(11 April 2018) Though humans have sought ways to automate common tasks for thousands of years, the science of robotics is still a fairly new field. The term “robot” was coined in 1920 by playwright Karel Capek and the first industrial robots began to make their appearance in the 1950s.
However, despite its young age, robotics has become one of the most important fields of research. When combined with artificial intelligence, it has the potential to revolutionize nearly every aspect of our lives.
But, for all of the importance of robotics, there has been, surprisingly, very little conversation about plagiarism and copying in the field. Conversations about plagiarism and citation in robotics are complicated not just by the relative newness of the field, but by the nature of robotics itself.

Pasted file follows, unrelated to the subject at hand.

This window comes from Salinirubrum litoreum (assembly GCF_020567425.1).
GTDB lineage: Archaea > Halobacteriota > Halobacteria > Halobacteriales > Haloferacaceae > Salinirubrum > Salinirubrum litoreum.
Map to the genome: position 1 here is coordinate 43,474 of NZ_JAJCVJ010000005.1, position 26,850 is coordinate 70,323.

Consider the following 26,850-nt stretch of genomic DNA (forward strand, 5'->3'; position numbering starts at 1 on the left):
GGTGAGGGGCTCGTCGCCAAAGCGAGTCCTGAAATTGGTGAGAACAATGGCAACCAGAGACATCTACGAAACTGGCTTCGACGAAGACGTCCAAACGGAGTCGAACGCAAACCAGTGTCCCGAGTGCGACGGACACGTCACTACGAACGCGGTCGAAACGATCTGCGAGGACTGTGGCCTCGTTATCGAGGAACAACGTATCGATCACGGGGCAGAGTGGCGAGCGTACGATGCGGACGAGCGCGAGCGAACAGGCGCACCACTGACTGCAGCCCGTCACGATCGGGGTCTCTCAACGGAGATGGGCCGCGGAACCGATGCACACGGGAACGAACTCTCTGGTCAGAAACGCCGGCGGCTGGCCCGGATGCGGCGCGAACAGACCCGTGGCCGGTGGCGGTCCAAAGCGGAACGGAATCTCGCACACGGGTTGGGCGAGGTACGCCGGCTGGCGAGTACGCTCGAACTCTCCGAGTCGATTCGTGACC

On the research side of things, robotics operates much like any other field. Researchers, when publishing papers, are held accountable to plagiarism policies of the publications to which they are submitting.
To that end, the Institute of Electrical and Electronics Engineers (IEEE) Robotics and Automation Society has a set of guidelines that has become a widely-used standard for dealing with plagiarism in robotics research.
The Turnitin blogsite has the full article by Jonathan Bailey.